And the museum shop is terrific if you are in the market for a good bag.

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Goldless again

Used to be the Olympics mirrored the Cold War – a head-to-head battle for medals between the United States and The Soviet Union.
Now, it’s between the USA and China. In London, American might won out with 104 medals versus China’s 84.
I suppose the Olympic medal counts give you a good idea of which nations are world powers. The United States, China, Russia, Great Britain, Germany, Japan, Australia, France…Brazil is up there in the top 20. But, um, where is my homeland?

Keep looking down the list. Keep going. Down, down, down. There, just below Croatia is India with six medals – none gold.

Saina Nehwal

So why is the world’s largest democracy and the second most populous nation unable to win? Can India not do better than six medals with its 1.2 billion people?

Please don’t think that Indians don’t make good athletes. They have shown they can win big in sports like cricket and hockey.

Perhaps the dearth of medals can be explained by a lack of state-run athletics programs in the vein of China’s or those of the former USSR. Half of India’s population still lives in abject poverty. They cannot afford to send children to expensive training camps on their own.

But what about India’s new middle class who now have disposable income or those who have accumulated enormous wealth in the last two decades?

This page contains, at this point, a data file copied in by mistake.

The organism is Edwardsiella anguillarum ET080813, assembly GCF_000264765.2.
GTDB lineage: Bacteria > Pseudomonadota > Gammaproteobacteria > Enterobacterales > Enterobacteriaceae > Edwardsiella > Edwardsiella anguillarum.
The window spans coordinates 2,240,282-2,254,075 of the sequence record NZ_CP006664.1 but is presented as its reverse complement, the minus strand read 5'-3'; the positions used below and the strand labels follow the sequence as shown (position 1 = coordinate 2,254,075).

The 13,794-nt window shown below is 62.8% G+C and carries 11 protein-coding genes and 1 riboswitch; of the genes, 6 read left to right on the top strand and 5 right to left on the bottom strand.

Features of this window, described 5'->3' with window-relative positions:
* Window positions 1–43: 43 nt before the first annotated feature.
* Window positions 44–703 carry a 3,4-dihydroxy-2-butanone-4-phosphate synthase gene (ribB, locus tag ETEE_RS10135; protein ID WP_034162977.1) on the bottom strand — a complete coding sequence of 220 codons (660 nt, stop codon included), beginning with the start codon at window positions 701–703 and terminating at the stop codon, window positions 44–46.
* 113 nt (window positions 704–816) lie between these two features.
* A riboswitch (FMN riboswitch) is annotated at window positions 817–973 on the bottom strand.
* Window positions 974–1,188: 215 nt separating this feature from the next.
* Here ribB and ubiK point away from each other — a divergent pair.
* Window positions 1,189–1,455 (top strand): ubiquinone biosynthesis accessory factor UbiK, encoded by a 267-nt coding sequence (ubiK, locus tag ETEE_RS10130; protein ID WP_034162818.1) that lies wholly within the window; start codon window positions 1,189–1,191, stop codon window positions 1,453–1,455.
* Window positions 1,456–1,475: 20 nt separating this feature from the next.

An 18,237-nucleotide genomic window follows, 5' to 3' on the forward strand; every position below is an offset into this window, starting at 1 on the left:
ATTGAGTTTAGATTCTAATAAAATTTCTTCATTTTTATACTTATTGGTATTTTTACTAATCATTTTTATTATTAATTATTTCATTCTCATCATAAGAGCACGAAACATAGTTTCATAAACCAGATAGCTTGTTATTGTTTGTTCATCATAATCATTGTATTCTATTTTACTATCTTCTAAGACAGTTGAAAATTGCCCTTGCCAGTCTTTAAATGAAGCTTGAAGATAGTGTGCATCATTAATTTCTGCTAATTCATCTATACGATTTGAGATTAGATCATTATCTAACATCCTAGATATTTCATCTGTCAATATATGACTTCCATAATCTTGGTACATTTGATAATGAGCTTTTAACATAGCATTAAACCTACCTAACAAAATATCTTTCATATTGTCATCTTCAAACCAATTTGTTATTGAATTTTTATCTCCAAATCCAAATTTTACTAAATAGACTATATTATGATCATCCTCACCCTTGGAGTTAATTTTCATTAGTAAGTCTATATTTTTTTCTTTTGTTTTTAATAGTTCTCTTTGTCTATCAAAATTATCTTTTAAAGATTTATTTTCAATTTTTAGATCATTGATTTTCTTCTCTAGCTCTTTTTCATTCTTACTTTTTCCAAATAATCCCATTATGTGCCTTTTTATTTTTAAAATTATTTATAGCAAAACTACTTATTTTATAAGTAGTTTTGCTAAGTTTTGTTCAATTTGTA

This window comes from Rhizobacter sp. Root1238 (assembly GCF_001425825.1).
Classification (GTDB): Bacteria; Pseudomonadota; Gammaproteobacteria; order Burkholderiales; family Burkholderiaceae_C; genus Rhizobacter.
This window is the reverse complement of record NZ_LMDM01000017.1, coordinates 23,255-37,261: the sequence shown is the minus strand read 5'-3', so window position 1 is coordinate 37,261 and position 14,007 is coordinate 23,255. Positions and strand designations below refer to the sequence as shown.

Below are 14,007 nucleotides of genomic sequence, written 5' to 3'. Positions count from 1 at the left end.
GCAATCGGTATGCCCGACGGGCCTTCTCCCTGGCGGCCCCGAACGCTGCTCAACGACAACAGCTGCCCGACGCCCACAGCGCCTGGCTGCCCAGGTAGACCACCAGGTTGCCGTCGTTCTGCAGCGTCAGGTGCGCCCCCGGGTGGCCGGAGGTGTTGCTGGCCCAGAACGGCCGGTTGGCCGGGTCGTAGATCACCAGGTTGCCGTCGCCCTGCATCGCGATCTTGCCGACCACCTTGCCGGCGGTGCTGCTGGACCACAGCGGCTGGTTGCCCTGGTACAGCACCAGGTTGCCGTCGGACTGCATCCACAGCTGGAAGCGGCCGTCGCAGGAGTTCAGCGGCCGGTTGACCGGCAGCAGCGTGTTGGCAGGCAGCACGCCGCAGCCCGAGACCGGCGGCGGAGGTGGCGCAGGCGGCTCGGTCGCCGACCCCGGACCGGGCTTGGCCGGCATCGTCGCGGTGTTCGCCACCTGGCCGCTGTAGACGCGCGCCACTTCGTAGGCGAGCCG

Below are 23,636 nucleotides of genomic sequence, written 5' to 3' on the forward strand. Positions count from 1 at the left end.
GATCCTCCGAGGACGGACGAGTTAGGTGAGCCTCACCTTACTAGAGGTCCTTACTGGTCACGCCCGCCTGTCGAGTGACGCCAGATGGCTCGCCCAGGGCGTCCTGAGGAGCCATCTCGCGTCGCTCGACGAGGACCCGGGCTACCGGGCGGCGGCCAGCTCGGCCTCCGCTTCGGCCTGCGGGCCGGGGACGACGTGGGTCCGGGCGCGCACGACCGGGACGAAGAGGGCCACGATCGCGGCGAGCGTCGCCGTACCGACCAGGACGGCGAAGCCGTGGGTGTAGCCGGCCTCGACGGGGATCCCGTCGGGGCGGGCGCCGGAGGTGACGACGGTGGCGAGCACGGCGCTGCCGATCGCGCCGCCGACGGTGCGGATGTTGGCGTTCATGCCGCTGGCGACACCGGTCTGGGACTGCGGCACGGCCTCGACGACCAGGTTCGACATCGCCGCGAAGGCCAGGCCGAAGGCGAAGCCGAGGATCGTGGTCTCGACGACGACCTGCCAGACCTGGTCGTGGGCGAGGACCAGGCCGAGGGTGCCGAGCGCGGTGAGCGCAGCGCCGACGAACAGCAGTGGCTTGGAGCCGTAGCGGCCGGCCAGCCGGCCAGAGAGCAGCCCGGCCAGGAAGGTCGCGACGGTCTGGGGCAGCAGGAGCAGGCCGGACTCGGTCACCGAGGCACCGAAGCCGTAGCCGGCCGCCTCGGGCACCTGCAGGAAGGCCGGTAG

Here’s where I think the culture comes in. Indian parents are way too preoccupied with education. Every parent’s dream is to see his or her child come first in class and get into one of the best colleges in the land.
There is no time for sports. Not serious sports, anyway.
And even if there were, it’s too much of a gamble.
What if little Rita spent her entire life perfecting the art of balancing on a 4-inch beam and then fell under the Olympic spotlight? What would she be left with?
American kids still have a life, they still are able to go to college. But for Rita, the opportunities do not exist unless she is a star student. There’s just way too much competition for slots in schools – too many people, not enough facilities.
Abhijit Kunte, a chess grandmaster who runs a nonprofit to help groom athletes, told the New York Times that it should fall to Indian schools to inspire and train boys and girls. He suggested Indian schools follow the U.S. model.
But the Times reported that the Indian government did not spend a single rupee in the last two years on the promotion of sports in schools and colleges.
Sad, because champion athletes are admired in India. The best in their fields climb to superhero status — starting with the giants of cricket like Sachin Tendulkar down to Saina Nehwal, who won a bronze in badminton in London.

But I suspect many parents think like mine did. They prefer that their children graduate suma cum laude from college than come first in the 200-meter freestyle.

Well, perhaps at least until they are on the stand with gold around their neck. 

Here’s to Rio.